Monday, January 27, 2014

Roberta Flack, The #33 Female Artist of the Rock Era

Roberta Flack was born in Black Mountain, North Carolina and was raised in Arlington, Virginia.  She was classically trained on the piano from an early age.  Flack received a music scholarship at age 15 to attend Howard University in Washington, D.C., making her one of the youngest students to ever attend there.  Roberta eventually changed her major from piano to voice, and became an assistant conductor of the university choir.  Her direction of the university production of Aida received a standing ovation from the Howard University faculty. 

Roberta became a student teacher at a school near Chevy Chase, Maryland.  She graduated from Howard at age 19 and began graduate studies, but the death of her father forced Roberta to take a job teaching music and English in Farmville, North Carolina.  She then taught school in DC at Browne Junior High School and Rabaut Junior High.  Roberta also taught private piano lessons out of her home. 

Meanwhile, Roberta sang at area night clubs; she accompanied opera singers at the piano at the Tivoli Club.  During intermissions, Flack sang blues, folk and pop in a back room, accompanying herself on the piano.  While Flack was singing at the DC nightclub Mr. Henry's in 1969, jazz musician Les McCann discovered her, and Roberta soon signed a recording contract with Atlantic Records. 

Three months later, Flack released her debut album First Take.  Flack's cover of "Will You Love Me Tomorrow" peaked at #76.  The album and all the songs on it were largely ignored until three years later (more on that upcoming).  In 1970, Roberta released the album Chapter Two, and she released her third album, Quiet Fire, in 1971, both of which eventually went Gold.  The latter was nominated for Best Pop Female Vocal Performance at the Grammys. 

Roberta soon began recording with Donny Hathaway, a classmate at Howard, and the pair released the album Roberta Flack & Donny Hathaway.  One of the tracks, a remake of James Taylor's "You've Got a Friend", was released as a single.  The song was nominated for Best Performance by a Duo or Group with Vocals at the Grammy Awards, but only went to #29 on the chart.  As talented as she was and as promising as her career appeared to be in 1969, Roberta was having a tough time getting off the ground.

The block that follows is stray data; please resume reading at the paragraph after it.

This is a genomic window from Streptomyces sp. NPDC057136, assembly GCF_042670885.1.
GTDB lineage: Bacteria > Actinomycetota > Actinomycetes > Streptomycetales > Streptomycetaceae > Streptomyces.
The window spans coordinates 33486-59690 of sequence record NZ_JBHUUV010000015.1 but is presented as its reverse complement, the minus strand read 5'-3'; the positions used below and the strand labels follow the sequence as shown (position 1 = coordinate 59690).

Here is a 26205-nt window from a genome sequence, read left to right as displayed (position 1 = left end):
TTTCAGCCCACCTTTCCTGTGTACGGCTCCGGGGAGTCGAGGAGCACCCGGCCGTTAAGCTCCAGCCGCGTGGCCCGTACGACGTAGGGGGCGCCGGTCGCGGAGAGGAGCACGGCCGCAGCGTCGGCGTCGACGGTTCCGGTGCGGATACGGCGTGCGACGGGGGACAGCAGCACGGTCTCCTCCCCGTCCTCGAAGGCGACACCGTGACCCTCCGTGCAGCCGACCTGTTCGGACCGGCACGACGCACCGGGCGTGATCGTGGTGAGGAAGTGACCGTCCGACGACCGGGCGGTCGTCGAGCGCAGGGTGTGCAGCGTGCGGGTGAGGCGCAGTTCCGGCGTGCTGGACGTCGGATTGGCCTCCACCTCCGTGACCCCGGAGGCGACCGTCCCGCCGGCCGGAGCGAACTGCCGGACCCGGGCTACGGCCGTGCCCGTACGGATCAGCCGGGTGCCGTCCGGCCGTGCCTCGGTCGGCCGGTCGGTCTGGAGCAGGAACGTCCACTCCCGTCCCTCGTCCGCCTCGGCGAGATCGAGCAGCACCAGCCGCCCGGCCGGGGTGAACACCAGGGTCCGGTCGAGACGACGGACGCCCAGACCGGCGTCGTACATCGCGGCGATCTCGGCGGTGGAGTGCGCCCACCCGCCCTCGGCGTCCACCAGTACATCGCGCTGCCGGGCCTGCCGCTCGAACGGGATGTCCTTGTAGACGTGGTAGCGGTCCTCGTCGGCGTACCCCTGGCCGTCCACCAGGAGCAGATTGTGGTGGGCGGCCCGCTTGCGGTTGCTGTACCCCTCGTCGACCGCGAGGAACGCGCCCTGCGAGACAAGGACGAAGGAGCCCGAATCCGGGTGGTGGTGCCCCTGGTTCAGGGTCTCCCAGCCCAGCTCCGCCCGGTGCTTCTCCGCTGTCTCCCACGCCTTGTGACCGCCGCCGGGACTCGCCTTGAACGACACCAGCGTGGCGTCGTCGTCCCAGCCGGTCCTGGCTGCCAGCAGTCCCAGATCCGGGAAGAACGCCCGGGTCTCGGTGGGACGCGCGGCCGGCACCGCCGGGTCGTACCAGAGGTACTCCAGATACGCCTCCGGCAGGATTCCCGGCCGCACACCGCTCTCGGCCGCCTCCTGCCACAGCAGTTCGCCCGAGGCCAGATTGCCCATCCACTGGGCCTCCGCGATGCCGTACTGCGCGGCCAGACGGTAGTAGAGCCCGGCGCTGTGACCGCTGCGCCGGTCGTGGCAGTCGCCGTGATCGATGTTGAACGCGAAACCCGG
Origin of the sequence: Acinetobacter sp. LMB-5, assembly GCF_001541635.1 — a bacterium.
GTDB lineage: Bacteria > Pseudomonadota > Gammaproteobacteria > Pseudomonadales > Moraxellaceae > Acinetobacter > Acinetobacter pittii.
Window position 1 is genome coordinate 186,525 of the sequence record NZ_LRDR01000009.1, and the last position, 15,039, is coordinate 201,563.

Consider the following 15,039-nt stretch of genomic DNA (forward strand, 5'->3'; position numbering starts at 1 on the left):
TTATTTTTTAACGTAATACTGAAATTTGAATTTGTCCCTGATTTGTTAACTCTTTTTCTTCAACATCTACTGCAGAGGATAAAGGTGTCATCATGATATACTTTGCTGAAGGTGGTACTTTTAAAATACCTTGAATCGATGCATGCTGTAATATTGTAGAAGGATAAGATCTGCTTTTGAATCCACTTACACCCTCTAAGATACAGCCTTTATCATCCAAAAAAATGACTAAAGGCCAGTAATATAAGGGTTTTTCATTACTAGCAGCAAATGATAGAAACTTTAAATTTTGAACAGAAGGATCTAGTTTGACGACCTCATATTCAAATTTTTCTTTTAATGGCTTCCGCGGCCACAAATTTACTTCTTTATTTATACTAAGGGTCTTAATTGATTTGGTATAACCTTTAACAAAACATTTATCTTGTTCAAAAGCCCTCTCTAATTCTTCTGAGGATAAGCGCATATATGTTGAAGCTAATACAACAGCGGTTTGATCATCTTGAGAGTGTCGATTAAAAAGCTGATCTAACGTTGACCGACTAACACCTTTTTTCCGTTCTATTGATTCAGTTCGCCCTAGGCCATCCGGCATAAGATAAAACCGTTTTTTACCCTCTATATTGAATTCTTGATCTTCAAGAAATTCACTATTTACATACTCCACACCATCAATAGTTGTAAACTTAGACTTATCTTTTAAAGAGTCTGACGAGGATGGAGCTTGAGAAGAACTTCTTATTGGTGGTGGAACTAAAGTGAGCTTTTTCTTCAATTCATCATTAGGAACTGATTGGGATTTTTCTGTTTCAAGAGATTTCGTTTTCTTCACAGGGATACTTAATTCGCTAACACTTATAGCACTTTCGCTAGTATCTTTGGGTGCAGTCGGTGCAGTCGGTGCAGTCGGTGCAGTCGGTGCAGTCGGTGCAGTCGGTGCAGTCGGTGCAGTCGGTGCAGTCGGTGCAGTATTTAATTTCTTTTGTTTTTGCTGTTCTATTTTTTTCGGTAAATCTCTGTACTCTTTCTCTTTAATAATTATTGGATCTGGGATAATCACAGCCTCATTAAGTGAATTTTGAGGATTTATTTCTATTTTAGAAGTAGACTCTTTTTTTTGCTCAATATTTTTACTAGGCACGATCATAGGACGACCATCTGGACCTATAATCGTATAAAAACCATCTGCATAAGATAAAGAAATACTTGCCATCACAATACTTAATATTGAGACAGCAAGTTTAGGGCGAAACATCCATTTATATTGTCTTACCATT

Then in 1972, actor Clint Eastwood chose a song from the album First Take, "The First Time Ever I Saw Your Face" for the soundtrack of his directorial debut Play Misty for Me.  The song went on to become the biggest hit of 1972, spending six weeks at #1 in the United States, reaching #1 in Canada and Australia, earning Roberta a Gold record, and becoming a classic, one of The Top 100 Songs of the Rock Era*.

"The First Time Ever I Saw Your Face" captured the Grammy Award for Record of the Year.  With the single in high rotation at radio stations all across the country, the album also went to #1 and is now just shy of 2 million units sold in the U.S. alone. 

With that landmark single finally accomplishing what other songs could not do, namely putting Roberta on the map, she then released another single with Hathaway--"Where Is The Love", which peaked at #5 overall and #1 on the Easy Listening chart in the United States and sold over one million copies.  Flack & Hathaway won the Grammy for Best Vocal Performance by a Duo, Group or Chorus.

The following year, Flack released the album Killing Me Softly with His Song.  The title song was the first single, and it went to #1 for five weeks in the U.S., again longer than any other song of 1973.  The song also topped charts in Canada and Australia.  It won Record of the Year and Best Pop Vocal Performance, Female at the Grammy Awards.  Flack thus shares the distinction (along with U2) as the only artists to ever win Record of the Year in consecutive years.  It too is a solid member of The Top 500 Songs of the Rock Era*.